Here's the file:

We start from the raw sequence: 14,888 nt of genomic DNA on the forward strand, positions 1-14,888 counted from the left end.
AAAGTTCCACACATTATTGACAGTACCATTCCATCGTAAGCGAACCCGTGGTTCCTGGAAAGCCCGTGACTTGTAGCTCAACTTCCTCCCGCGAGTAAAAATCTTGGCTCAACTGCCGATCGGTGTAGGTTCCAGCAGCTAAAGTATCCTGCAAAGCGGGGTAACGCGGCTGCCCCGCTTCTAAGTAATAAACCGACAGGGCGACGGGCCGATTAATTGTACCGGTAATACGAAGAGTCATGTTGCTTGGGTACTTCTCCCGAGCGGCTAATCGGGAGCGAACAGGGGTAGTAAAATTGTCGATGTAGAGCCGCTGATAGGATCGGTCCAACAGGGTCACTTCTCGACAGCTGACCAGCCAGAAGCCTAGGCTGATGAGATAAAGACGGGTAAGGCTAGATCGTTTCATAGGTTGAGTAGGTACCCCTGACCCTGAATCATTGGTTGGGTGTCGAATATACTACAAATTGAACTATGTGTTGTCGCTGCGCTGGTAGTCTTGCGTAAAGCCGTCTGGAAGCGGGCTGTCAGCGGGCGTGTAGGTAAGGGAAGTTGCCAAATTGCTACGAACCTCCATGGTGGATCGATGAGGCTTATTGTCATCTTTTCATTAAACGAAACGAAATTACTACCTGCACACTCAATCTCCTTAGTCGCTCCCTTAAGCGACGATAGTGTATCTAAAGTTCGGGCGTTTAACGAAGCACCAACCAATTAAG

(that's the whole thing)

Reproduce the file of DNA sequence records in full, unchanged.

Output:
We start from the raw sequence: 14,888 nt of genomic DNA on the forward strand, positions 1-14,888 counted from the left end.
AAAGTTCCACACATTATTGACAGTACCATTCCATCGTAAGCGAACCCGTGGTTCCTGGAAAGCCCGTGACTTGTAGCTCAACTTCCTCCCGCGAGTAAAAATCTTGGCTCAACTGCCGATCGGTGTAGGTTCCAGCAGCTAAAGTATCCTGCAAAGCGGGGTAACGCGGCTGCCCCGCTTCTAAGTAATAAACCGACAGGGCGACGGGCCGATTAATTGTACCGGTAATACGAAGAGTCATGTTGCTTGGGTACTTCTCCCGAGCGGCTAATCGGGAGCGAACAGGGGTAGTAAAATTGTCGATGTAGAGCCGCTGATAGGATCGGTCCAACAGGGTCACTTCTCGACAGCTGACCAGCCAGAAGCCTAGGCTGATGAGATAAAGACGGGTAAGGCTAGATCGTTTCATAGGTTGAGTAGGTACCCCTGACCCTGAATCATTGGTTGGGTGTCGAATATACTACAAATTGAACTATGTGTTGTCGCTGCGCTGGTAGTCTTGCGTAAAGCCGTCTGGAAGCGGGCTGTCAGCGGGCGTGTAGGTAAGGGAAGTTGCCAAATTGCTACGAACCTCCATGGTGGATCGATGAGGCTTATTGTCATCTTTTCATTAAACGAAACGAAATTACTACCTGCACACTCAATCTCCTTAGTCGCTCCCTTAAGCGACGATAGTGTATCTAAAGTTCGGGCGTTTAACGAAGCACCAACCAATTAAG